15. In the present case, the relief sought against the order does not emanate from any obligation to perform anything in discharge of public duty by either of the parties. The lis is between two private persons, none of whom is obliged to discharge any public duty in relation to the dispute concerned. There is no lis against the Judge or the Judiciary, while discharging judicial function, the Courts decide dispute between the parties. It never becomes a party to the lis and there being provisions for appeal and revision either under Section 115, C.P.C. or under Article 227, as the case may be, the jurisdiction under Article 226 can not be invoked, even though the test of violation of fundamental principles of law is satisfied. Therefore, in the facts and circumstances, of the case, the application under Article 226 of the Constitution of India is not maintainable against the orders impugned.
16. The learned counsel for the opposite party contends that if the application itself is not maintainable, there cannot be any scope of allowing an amendment in a non-maintainable proceeding. If the Court does not have the jurisdiction to entertain the writ petition, in that event, it cannot assume jurisdiction to amend the said writ petition in respect of which the Court cannot exercise jurisdiction. The scope of the two Articles being altogether different, the amendment if allowed altogether changes the nature and character of the proceedings.
17. The second contention of the counsel for the opposite party, as above does not stand to reason because of the fact that the nature of the proceeding is in substance a revision. While exercising writ jurisdiction, the High Court exercises its power of revision. It does not sit on appeal but a review of the manner in which the decision was made. The jurisdiction exercised under Article 227 is also a revisional jurisdiction. In exercise of Article 227, the High Court does not sit on appeal but revises or reviews the process making the decision or the jurisdiction or otherwise. Therefore, in substance the jurisdiction exercised under Article 226 and under Article 227 are substantially a revisional jurisdiction. The only difference is that the revision under Article 226 is exercised against the State or other authorities falling within the ambit of Article 12 while jurisdiction under Article 227 is that of superintendence over the Courts and Tribunals within the territory over which the High Court exercises its jurisdiction. It is only the authority whose order is being revised makes the distinction or difference as to which revisional power would be exercised by the High Court (226 or 227). Therefore, by reason of conversion of application from one under Article 226 to one under Article 227 does not change the nature and character of the proceeding. It remains are visional proceeding in either of the two cases. So far as the first part of the above contention of the opposite party is concerned, the same cuts at the root of the jurisdiction of the High Court to convert one into other. By now it has been a settled principle of law that the High Court has power to convert an appeal into a revision or a revision into an appeal subject to limitation and Court-fees, as the case may be. In the present case, neither under Article 226 or under Article 227, there is any provision provided for limitation. Though, however, delay in invoking the jurisdiction is a factor to be taken into consideration, similarly the question of Court-fee also docs not pose any hindrance in the present case inasmuch as the Court-fees in respect of an application under Articles 226 and 227 are one and the same.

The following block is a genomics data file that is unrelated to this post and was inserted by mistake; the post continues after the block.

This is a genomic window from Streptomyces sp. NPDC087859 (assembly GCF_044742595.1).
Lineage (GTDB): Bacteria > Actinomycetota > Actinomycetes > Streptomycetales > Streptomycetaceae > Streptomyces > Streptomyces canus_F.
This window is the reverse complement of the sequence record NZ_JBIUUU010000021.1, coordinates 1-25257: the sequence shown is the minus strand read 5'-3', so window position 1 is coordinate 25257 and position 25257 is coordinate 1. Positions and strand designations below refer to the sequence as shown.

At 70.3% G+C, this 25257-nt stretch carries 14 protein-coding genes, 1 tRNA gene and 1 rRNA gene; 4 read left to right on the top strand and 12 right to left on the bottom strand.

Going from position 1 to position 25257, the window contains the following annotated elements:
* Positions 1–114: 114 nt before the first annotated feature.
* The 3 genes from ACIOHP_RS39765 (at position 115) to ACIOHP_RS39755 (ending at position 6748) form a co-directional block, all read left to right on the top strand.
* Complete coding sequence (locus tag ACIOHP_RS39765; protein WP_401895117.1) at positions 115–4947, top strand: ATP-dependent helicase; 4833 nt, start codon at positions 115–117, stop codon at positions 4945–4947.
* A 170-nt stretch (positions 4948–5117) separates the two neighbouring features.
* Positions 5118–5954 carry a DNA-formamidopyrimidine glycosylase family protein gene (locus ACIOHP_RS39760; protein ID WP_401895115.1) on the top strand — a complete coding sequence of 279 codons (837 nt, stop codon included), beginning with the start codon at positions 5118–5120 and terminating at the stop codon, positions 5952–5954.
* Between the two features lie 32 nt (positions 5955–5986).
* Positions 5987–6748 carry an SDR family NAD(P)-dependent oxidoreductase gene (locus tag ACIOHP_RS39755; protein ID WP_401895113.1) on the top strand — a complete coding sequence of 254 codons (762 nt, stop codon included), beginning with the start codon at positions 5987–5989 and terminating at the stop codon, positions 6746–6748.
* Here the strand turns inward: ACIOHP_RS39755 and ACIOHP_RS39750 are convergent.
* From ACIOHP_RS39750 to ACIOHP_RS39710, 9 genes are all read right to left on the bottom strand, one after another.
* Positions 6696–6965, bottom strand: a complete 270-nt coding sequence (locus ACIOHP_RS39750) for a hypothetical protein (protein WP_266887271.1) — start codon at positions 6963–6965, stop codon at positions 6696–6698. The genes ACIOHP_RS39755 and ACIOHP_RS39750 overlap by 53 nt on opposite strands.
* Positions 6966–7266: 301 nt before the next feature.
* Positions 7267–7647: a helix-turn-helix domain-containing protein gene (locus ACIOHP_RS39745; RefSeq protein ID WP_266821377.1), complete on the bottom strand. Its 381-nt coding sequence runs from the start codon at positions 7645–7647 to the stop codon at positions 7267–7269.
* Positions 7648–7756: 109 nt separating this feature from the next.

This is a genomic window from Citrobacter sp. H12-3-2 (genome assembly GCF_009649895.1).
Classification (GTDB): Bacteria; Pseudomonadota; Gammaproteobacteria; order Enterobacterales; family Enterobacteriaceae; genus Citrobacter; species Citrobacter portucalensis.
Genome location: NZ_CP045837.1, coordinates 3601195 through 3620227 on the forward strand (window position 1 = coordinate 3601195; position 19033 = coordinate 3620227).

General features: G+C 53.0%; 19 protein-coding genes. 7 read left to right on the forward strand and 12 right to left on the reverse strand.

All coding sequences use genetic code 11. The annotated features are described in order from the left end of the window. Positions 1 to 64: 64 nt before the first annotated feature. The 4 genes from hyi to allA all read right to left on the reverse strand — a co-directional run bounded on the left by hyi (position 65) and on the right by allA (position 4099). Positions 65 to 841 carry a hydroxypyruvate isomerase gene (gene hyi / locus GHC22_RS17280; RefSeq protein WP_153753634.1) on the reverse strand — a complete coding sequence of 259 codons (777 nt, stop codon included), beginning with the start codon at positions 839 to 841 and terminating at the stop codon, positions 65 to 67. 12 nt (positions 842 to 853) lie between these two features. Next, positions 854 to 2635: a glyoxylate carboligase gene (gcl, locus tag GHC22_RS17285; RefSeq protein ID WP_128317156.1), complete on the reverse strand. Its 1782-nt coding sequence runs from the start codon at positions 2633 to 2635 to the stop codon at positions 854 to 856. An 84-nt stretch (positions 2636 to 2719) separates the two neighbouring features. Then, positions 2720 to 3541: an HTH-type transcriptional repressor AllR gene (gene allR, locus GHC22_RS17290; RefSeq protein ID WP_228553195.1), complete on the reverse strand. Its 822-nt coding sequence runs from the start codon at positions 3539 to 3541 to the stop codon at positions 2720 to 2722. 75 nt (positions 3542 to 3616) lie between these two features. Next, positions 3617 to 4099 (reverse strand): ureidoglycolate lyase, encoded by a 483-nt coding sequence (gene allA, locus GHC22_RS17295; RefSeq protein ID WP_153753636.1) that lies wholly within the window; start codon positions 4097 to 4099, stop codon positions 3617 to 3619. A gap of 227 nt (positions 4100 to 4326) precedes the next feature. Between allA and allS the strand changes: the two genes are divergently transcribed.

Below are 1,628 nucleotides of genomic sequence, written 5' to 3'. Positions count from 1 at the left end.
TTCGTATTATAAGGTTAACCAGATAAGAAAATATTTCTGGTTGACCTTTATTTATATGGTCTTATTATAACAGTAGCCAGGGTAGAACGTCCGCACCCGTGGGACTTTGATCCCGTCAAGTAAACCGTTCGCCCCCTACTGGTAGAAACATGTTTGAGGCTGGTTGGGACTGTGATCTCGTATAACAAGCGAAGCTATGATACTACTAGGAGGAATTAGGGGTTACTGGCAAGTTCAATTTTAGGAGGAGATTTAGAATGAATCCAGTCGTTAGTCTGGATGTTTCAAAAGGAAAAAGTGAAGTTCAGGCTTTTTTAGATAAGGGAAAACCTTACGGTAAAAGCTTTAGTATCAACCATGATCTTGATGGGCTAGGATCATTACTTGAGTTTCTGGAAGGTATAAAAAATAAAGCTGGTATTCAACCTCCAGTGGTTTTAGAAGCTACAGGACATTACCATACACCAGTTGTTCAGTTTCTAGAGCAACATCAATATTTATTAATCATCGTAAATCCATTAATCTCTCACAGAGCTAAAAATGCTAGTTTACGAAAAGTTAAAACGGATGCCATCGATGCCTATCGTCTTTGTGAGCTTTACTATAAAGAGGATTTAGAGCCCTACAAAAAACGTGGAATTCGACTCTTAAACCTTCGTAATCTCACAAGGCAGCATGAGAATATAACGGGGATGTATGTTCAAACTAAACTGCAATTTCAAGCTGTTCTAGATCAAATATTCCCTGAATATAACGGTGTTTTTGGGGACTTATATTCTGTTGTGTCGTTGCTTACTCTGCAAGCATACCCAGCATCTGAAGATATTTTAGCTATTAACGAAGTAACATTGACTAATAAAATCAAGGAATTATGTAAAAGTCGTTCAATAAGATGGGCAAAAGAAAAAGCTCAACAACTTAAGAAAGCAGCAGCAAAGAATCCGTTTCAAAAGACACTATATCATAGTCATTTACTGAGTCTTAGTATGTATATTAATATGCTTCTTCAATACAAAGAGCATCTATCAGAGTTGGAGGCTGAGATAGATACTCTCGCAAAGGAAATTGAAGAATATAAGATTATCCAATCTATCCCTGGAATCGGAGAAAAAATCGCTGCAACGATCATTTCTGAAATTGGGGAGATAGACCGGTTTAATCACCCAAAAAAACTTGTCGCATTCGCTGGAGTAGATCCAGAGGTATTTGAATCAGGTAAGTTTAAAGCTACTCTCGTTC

18. The contention of the counsel for the petitioner that by reason of such amendment, the Court is creating jurisdiction in itself which it did not possess when the application was originally made. The Court cannot create jurisdiction through amendment in an application which was not maintainable as it stood when the amendment is being made.
19. The above contention is not acceptable because of the reason that the Court cannot create jurisdiction if it does not possess the same. Here by reason of amendment, no jurisdiction is created. The High Court is in possession of different jurisdictions under Article 226 and under Article 227. It is exercising in its discretion as to which jurisdiction it would exercise. The power of superintendence as conferred by Article 227 is ingrained in the High Court. This power of superintendence includes power of judicial revision to get the inferior Courts and Tribunal within the bound of their authority to see that they do what their duty requires and that they do it in a legal manner (See D.N. Banerjee v. R.K. Mukherjee, 1953 SCR 302 : (AIR 1953 SC 58). The power of judicial superintendence conferred by Article 227 is not limited by technical rules which govern the exercise of the power to issue writ to certiorari under Article 226. The power under Article 226 can be exercised only on an application of a party. But the power under Article 227 may be exercised by the Court also suo motu (See Hari Vishnu Kamath v. Syed Ahmad Ishaque,
(1995) 1 SCR 1104 : (AIR 1955 SC 233). The power under Article 227 is exercised by the Court in its discretion and cannot be claimed as of right by any party. Though there is no period of limitation prescribed for such application which may be refused inter alia on the ground of unreasonable delay which is not explained by special circumstances and particularly were by reason of delay the position of the opposite party has changed. Therefore, even if the High Court in its discretion thinks it can interfere with the matter is exercise of its power of superintendence, there the conversion would not affect materially the jurisdiction conferred on the High Court itself which is already in existence. That apart in the case of The Reliable Water Supply Service of India (P) Ltd. v. Union of India, AIR